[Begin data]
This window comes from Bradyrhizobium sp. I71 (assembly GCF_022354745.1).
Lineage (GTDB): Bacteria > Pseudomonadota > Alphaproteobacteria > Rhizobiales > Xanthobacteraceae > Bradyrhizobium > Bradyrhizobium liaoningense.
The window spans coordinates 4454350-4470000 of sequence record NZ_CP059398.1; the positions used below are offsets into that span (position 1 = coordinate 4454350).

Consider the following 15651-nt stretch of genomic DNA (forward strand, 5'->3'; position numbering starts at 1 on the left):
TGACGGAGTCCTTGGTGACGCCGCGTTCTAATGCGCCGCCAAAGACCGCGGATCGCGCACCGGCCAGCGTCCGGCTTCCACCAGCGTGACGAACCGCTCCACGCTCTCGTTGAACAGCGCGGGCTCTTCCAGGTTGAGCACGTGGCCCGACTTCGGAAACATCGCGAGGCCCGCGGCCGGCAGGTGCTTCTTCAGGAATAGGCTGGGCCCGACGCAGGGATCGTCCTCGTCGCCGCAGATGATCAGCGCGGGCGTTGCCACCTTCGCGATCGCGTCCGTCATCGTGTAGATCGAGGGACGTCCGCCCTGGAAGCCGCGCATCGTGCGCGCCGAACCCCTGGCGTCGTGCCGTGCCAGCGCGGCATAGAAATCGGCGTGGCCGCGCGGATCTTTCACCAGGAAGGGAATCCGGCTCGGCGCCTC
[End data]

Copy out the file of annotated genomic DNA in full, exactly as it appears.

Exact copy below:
This window comes from Bradyrhizobium sp. I71 (assembly GCF_022354745.1).
Lineage (GTDB): Bacteria > Pseudomonadota > Alphaproteobacteria > Rhizobiales > Xanthobacteraceae > Bradyrhizobium > Bradyrhizobium liaoningense.
The window spans coordinates 4454350-4470000 of sequence record NZ_CP059398.1; the positions used below are offsets into that span (position 1 = coordinate 4454350).

Consider the following 15651-nt stretch of genomic DNA (forward strand, 5'->3'; position numbering starts at 1 on the left):
TGACGGAGTCCTTGGTGACGCCGCGTTCTAATGCGCCGCCAAAGACCGCGGATCGCGCACCGGCCAGCGTCCGGCTTCCACCAGCGTGACGAACCGCTCCACGCTCTCGTTGAACAGCGCGGGCTCTTCCAGGTTGAGCACGTGGCCCGACTTCGGAAACATCGCGAGGCCCGCGGCCGGCAGGTGCTTCTTCAGGAATAGGCTGGGCCCGACGCAGGGATCGTCCTCGTCGCCGCAGATGATCAGCGCGGGCGTTGCCACCTTCGCGATCGCGTCCGTCATCGTGTAGATCGAGGGACGTCCGCCCTGGAAGCCGCGCATCGTGCGCGCCGAACCCCTGGCGTCGTGCCGTGCCAGCGCGGCATAGAAATCGGCGTGGCCGCGCGGATCTTTCACCAGGAAGGGAATCCGGCTCGGCGCCTC